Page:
A Hand-book of English Literature: Intended for the Use of High Schools, as Well as a Companion and Guide for Private Students, and for General Readers
Lee and Shepard, 1888 - 608 sider
Hva folk mener - Skriv en omtale
Vi har ikke funnet noen omtaler på noen av de vanlige stedene.
Andre utgaver - Vis alle
A Hand-book of English Literature, Intended for the Use of High Schools, as ...
Francis Henry Underwood
Uten tilgangsbegrensning - 1872
Aurelian beauty beneath born breath bright Charles Lamb charm clouds cried dark dear death deep delight died doth Duke Duke of Bedford earth EDMUND BURKE English eyes fair fame father fear flowers give glory grace hand happy hath head hear heard heart heaven honor hope Inchcape Rock Ivanhoe Jeanie king lady Lars Porsena learned light live look Lord Lycidas Maeonius mind morning nature never night noble nymph o'er Odenathus once passed passions pleasure poems poet praise Queen quoth rise Robin Gray rose round Scotland Scrooge side sigh sing smile song sorrow soul sound spirit stood sweet tears tell Thalestris thee thine things thought Tiny Tim truth turn Twas uncle Toby unto verse virtue voice walk wind wings words young youth Zenobia
Side 406 - Roll on, thou deep and dark blue ocean, roll! Ten thousand fleets sweep over thee in vain ; Man marks the earth with ruin — his control Stops with the shore ; upon the watery plain The wrecks are all thy deed, nor doth remain A shadow of man's ravage, save his own, When, for a moment, like a drop of rain, He sinks into thy depths with bubbling groan, Without a grave, unknelled, uncoffined and unknown.
Side 279 - And the round ocean and the living air And the blue sky, and in the mind of man — A motion and a spirit, that impels All thinking things, all objects of all thought, And rolls through all things. Therefore am I still A lover of the meadows and the woods And mountains, and of all that we behold From this green earth, of all the mighty world Of eye and ear, both what they half create And what perceive...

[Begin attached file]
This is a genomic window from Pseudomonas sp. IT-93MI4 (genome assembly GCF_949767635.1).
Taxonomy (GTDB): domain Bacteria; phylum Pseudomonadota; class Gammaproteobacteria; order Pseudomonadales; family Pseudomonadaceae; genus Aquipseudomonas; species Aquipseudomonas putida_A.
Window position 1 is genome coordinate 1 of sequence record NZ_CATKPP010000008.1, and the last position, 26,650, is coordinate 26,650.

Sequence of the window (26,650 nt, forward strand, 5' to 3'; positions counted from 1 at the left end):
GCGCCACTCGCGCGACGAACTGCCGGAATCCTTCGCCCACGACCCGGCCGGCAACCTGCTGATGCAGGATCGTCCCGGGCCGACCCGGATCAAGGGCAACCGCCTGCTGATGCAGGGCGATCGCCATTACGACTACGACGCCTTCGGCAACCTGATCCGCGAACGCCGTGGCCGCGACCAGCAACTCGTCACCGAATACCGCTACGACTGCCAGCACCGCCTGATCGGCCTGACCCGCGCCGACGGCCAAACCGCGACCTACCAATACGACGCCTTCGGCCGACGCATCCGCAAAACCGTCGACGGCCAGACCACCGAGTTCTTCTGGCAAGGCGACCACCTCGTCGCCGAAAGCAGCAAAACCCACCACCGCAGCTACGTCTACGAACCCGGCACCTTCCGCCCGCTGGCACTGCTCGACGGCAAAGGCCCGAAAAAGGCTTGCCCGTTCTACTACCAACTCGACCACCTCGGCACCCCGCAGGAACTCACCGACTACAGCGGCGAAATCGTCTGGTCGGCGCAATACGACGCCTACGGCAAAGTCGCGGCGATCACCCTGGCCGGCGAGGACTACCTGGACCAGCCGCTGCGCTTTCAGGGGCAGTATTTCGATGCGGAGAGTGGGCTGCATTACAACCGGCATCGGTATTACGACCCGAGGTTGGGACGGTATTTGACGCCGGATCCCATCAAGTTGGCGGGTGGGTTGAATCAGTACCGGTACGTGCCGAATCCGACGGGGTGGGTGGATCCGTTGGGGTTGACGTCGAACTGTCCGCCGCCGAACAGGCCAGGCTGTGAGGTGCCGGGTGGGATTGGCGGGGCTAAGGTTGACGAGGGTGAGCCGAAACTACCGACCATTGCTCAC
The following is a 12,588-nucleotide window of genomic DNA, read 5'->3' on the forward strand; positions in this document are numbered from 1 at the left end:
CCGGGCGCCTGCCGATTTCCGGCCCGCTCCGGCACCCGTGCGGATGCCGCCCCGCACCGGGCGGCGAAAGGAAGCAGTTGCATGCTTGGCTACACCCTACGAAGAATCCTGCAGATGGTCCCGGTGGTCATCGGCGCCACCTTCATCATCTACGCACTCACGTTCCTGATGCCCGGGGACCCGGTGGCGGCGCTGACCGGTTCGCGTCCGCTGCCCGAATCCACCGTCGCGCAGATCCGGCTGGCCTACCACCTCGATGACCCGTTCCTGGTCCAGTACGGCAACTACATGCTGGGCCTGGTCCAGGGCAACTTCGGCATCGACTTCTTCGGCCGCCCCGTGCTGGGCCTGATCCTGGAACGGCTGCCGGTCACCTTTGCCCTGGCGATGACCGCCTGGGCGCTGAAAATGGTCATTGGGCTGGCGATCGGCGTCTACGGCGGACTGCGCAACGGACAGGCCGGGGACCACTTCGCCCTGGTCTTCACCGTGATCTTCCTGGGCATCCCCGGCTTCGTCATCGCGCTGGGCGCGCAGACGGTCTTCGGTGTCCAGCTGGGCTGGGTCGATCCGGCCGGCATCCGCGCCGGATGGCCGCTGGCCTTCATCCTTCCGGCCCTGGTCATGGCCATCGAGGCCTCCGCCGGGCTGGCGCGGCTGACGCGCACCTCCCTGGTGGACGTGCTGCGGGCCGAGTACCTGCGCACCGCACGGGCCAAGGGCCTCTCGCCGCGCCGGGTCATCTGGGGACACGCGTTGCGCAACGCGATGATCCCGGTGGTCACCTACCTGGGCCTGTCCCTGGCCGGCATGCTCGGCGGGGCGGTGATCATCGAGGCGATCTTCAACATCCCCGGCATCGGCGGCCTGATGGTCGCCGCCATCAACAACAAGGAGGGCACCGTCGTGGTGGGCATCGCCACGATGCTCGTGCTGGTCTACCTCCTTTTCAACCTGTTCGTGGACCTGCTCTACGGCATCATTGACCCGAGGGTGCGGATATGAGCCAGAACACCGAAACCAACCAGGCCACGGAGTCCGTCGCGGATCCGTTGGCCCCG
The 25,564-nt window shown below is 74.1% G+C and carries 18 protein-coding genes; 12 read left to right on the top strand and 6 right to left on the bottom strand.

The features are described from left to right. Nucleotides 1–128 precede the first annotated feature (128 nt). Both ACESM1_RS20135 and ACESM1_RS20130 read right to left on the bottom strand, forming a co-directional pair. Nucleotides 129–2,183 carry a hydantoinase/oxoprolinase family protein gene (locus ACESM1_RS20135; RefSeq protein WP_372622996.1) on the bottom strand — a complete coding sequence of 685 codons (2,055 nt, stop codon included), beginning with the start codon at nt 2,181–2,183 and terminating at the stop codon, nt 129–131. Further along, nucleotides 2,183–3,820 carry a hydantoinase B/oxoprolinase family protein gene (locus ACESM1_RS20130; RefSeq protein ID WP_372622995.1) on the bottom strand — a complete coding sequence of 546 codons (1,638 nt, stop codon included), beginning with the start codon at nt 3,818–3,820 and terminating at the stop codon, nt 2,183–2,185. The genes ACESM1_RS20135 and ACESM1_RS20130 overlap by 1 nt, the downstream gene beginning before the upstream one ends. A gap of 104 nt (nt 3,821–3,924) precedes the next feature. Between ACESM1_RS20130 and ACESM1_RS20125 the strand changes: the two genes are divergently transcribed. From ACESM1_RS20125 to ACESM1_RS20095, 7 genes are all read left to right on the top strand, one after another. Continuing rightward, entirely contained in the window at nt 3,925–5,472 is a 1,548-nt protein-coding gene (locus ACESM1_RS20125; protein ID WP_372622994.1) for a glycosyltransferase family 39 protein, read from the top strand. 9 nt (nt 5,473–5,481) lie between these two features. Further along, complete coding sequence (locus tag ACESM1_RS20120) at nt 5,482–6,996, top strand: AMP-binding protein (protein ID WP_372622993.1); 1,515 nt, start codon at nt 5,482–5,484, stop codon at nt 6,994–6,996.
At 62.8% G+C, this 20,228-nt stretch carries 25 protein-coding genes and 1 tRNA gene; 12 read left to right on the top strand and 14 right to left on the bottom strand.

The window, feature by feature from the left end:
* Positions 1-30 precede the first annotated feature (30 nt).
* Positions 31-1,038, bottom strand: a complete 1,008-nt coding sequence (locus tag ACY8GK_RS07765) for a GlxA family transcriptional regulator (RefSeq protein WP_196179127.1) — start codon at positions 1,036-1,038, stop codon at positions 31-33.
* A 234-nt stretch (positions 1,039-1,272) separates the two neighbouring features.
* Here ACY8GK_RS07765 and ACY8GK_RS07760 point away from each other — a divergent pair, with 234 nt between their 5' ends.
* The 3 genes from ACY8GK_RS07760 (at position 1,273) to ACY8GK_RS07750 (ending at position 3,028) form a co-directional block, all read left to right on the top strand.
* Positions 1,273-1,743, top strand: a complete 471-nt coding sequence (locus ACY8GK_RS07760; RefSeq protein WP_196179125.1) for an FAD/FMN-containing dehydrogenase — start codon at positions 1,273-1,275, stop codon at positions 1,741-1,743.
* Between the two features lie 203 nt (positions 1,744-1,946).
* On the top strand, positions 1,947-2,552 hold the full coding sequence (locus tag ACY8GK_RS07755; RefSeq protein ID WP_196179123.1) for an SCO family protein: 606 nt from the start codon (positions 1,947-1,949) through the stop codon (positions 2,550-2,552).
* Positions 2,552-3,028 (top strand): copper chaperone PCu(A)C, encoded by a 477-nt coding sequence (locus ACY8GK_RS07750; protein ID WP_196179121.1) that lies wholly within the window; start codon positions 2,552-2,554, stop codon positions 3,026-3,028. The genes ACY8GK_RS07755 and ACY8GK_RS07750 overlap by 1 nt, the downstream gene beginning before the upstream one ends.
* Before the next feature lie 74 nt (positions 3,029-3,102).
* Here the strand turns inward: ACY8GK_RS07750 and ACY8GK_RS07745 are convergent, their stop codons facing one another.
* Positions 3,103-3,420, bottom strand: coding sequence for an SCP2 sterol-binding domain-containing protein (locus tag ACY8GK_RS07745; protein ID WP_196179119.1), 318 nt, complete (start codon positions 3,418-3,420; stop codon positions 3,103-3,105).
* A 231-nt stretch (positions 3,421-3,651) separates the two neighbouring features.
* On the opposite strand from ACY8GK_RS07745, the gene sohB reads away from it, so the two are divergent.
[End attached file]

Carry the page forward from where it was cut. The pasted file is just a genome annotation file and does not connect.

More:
Side 280 - EARTH has not anything to show more fair: Dull would he be of soul who could pass by A sight so touching in its majesty: This City now doth, like a garment, wear The beauty of the morning; silent, bare, Ships, towers, domes, theatres and temples lie Open unto the fields, and to the sky; All bright and glittering in the smokeless air. Never did sun more beautifully steep In his first splendour, valley, rock, or hill; Ne'er saw I, never felt, a calm so deep! The river glideth at his own sweet will:...
Side 418 - Where are the songs of Spring ? Ay, where are they? Think not of them, thou hast thy music too, While barred clouds bloom the soft-dying day, And touch the stubble-plains with rosy hue ; Then in a wailful choir the small gnats mourn Among the river sallows, borne aloft Or sinking as the light wind lives or dies ; And full-grown lambs loud bleat from hilly bourn ; Hedge-crickets sing; and now with treble soft The redbreast whistles from a garden-croft, And gathering swallows twitter in the skies.
Side 495 - Pray for my soul. More things are wrought by prayer Than this world dreams of. Wherefore, let thy voice Rise like a fountain for me night and day. For what are men better than sheep or goats That nourish a blind life within the brain, If, knowing God, they lift not hands of prayer Both for themselves and those who call them friend...
Side 31 - Desiring this man's art and that man's scope, With what I most enjoy contented least ; Yet in these thoughts myself almost despising, Haply I think on thee, and then my state, Like to the lark at break of day arising From sullen earth, sings hymns at heaven's gate ; For thy sweet love remembered such wealth brings That then I scorn to change my state with kings.
Side 206 - Thus to relieve the wretched was his pride, And e'en his failings leaned to virtue's side; But in his duty prompt at every call, He watched and wept, he prayed and felt for all ; And, as a bird each fond endearment tries To tempt its new-fledged offspring to the skies, He tried each art, reproved each dull delay, Allured to brighter worlds, and led the way.
Side 182 - Let not ambition mock their useful toil, Their homely joys, and destiny obscure : Nor grandeur hear with a disdainful smile The short and simple annals of the poor. The boast of heraldry, the pomp of power, And all that beauty, all that wealth e'er gave, Await alike the inevitable hour : The paths of glory lead but to the grave.
Side 402 - There was a sound of revelry by night, And Belgium's capital had gathered then Her Beauty and her Chivalry : and bright The lamps shone o'er fair women and brave men ; A thousand hearts beat happily ; and when Music arose with its voluptuous swell. Soft eyes looked love to eyes which spake again, And all went merry as a marriage bell...